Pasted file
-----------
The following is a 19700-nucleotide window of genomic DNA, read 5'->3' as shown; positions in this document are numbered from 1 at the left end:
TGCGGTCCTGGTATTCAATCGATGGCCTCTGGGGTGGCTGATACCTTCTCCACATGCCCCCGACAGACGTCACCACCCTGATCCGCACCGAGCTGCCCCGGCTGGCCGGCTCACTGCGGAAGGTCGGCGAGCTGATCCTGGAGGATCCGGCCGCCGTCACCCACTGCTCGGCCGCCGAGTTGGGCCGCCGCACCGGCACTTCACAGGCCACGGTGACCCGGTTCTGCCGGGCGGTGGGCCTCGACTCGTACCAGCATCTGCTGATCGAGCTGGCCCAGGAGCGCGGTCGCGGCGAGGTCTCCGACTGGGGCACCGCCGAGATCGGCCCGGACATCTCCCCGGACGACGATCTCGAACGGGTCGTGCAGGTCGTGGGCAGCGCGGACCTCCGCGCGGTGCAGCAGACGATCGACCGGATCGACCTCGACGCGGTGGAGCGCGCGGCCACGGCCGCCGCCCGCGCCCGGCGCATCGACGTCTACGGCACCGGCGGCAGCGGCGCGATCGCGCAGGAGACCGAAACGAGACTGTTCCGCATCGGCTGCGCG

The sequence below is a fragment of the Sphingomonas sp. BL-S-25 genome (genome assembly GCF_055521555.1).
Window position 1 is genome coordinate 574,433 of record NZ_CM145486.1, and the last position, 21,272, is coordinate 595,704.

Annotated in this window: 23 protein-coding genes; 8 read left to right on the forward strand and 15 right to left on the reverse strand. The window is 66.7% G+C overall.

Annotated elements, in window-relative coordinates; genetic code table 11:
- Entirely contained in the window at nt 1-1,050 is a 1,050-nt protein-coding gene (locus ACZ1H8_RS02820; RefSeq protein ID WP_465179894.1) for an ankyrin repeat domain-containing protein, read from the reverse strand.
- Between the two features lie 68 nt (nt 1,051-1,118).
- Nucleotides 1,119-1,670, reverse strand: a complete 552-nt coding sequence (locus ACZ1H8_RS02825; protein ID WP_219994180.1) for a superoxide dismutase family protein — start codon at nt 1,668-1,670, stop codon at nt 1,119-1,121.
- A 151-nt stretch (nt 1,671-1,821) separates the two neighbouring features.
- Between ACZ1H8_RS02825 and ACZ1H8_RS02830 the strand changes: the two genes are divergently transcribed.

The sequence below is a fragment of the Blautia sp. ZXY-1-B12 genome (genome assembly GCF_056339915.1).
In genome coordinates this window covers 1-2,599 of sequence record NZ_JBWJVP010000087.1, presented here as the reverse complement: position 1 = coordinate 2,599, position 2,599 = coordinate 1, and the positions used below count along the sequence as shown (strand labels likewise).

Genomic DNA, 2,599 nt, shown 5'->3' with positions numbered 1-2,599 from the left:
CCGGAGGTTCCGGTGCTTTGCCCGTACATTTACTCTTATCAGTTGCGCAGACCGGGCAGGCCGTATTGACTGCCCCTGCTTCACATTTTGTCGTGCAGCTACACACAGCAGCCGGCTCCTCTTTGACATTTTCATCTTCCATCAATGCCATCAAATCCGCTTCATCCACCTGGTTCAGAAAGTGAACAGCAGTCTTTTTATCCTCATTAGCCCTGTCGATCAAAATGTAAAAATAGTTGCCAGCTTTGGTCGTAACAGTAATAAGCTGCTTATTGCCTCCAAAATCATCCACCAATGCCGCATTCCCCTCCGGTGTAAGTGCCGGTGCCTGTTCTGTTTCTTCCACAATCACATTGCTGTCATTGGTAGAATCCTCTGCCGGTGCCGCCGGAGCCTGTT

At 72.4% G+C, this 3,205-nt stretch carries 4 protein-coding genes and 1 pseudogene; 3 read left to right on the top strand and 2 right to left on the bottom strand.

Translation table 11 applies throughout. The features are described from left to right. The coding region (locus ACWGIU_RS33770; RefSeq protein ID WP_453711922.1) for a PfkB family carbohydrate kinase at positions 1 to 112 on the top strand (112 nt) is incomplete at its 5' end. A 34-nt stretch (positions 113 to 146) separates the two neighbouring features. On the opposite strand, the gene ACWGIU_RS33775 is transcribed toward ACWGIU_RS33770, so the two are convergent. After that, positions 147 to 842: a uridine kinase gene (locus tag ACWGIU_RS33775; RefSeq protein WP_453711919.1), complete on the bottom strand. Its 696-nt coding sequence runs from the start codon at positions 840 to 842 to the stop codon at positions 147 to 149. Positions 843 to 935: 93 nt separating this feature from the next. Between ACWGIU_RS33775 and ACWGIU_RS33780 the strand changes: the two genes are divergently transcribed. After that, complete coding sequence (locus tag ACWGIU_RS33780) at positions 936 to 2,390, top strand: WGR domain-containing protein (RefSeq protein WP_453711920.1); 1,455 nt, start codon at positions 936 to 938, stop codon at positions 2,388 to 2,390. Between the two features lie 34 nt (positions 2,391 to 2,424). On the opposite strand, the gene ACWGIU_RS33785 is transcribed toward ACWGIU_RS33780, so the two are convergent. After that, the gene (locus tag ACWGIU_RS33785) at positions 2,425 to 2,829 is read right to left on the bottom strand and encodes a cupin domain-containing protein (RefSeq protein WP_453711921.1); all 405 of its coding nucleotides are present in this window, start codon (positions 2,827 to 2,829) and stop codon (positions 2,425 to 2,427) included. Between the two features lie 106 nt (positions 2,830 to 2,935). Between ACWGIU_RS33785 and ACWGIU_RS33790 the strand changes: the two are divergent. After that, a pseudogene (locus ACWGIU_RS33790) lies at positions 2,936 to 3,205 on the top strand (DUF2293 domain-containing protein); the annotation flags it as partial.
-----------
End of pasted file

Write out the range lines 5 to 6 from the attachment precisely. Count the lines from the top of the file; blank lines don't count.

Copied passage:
Annotated in this window: 23 protein-coding genes; 8 read left to right on the forward strand and 15 right to left on the reverse strand. The window is 66.7% G+C overall.

Annotated elements, in window-relative coordinates; genetic code table 11: